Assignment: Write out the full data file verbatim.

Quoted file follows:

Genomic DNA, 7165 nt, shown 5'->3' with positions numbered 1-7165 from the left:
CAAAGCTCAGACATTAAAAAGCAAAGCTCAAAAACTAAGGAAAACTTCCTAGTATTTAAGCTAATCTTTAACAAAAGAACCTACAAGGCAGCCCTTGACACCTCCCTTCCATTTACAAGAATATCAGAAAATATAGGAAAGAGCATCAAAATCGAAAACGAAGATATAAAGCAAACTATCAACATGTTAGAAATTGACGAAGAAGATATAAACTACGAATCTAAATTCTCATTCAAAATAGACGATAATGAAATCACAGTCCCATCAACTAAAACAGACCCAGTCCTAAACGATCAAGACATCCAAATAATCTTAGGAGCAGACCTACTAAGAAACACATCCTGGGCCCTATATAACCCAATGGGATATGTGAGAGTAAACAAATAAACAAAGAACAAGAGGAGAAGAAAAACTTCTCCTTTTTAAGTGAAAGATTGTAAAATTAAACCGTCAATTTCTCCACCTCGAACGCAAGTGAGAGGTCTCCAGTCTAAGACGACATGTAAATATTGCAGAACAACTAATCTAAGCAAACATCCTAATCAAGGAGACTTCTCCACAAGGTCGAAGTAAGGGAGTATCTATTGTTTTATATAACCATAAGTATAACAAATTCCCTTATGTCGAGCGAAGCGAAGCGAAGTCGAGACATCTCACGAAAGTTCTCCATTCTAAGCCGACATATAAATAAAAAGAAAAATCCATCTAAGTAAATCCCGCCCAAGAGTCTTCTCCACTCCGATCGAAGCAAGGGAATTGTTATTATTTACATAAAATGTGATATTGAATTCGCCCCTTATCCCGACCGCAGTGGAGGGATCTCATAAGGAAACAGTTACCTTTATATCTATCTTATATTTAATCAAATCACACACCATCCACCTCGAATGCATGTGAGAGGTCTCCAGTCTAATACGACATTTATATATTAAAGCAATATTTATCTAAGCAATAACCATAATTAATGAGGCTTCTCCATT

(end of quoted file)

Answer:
Genomic DNA, 7165 nt, shown 5'->3' with positions numbered 1-7165 from the left:
CAAAGCTCAGACATTAAAAAGCAAAGCTCAAAAACTAAGGAAAACTTCCTAGTATTTAAGCTAATCTTTAACAAAAGAACCTACAAGGCAGCCCTTGACACCTCCCTTCCATTTACAAGAATATCAGAAAATATAGGAAAGAGCATCAAAATCGAAAACGAAGATATAAAGCAAACTATCAACATGTTAGAAATTGACGAAGAAGATATAAACTACGAATCTAAATTCTCATTCAAAATAGACGATAATGAAATCACAGTCCCATCAACTAAAACAGACCCAGTCCTAAACGATCAAGACATCCAAATAATCTTAGGAGCAGACCTACTAAGAAACACATCCTGGGCCCTATATAACCCAATGGGATATGTGAGAGTAAACAAATAAACAAAGAACAAGAGGAGAAGAAAAACTTCTCCTTTTTAAGTGAAAGATTGTAAAATTAAACCGTCAATTTCTCCACCTCGAACGCAAGTGAGAGGTCTCCAGTCTAAGACGACATGTAAATATTGCAGAACAACTAATCTAAGCAAACATCCTAATCAAGGAGACTTCTCCACAAGGTCGAAGTAAGGGAGTATCTATTGTTTTATATAACCATAAGTATAACAAATTCCCTTATGTCGAGCGAAGCGAAGCGAAGTCGAGACATCTCACGAAAGTTCTCCATTCTAAGCCGACATATAAATAAAAAGAAAAATCCATCTAAGTAAATCCCGCCCAAGAGTCTTCTCCACTCCGATCGAAGCAAGGGAATTGTTATTATTTACATAAAATGTGATATTGAATTCGCCCCTTATCCCGACCGCAGTGGAGGGATCTCATAAGGAAACAGTTACCTTTATATCTATCTTATATTTAATCAAATCACACACCATCCACCTCGAATGCATGTGAGAGGTCTCCAGTCTAATACGACATTTATATATTAAAGCAATATTTATCTAAGCAATAACCATAATTAATGAGGCTTCTCCATT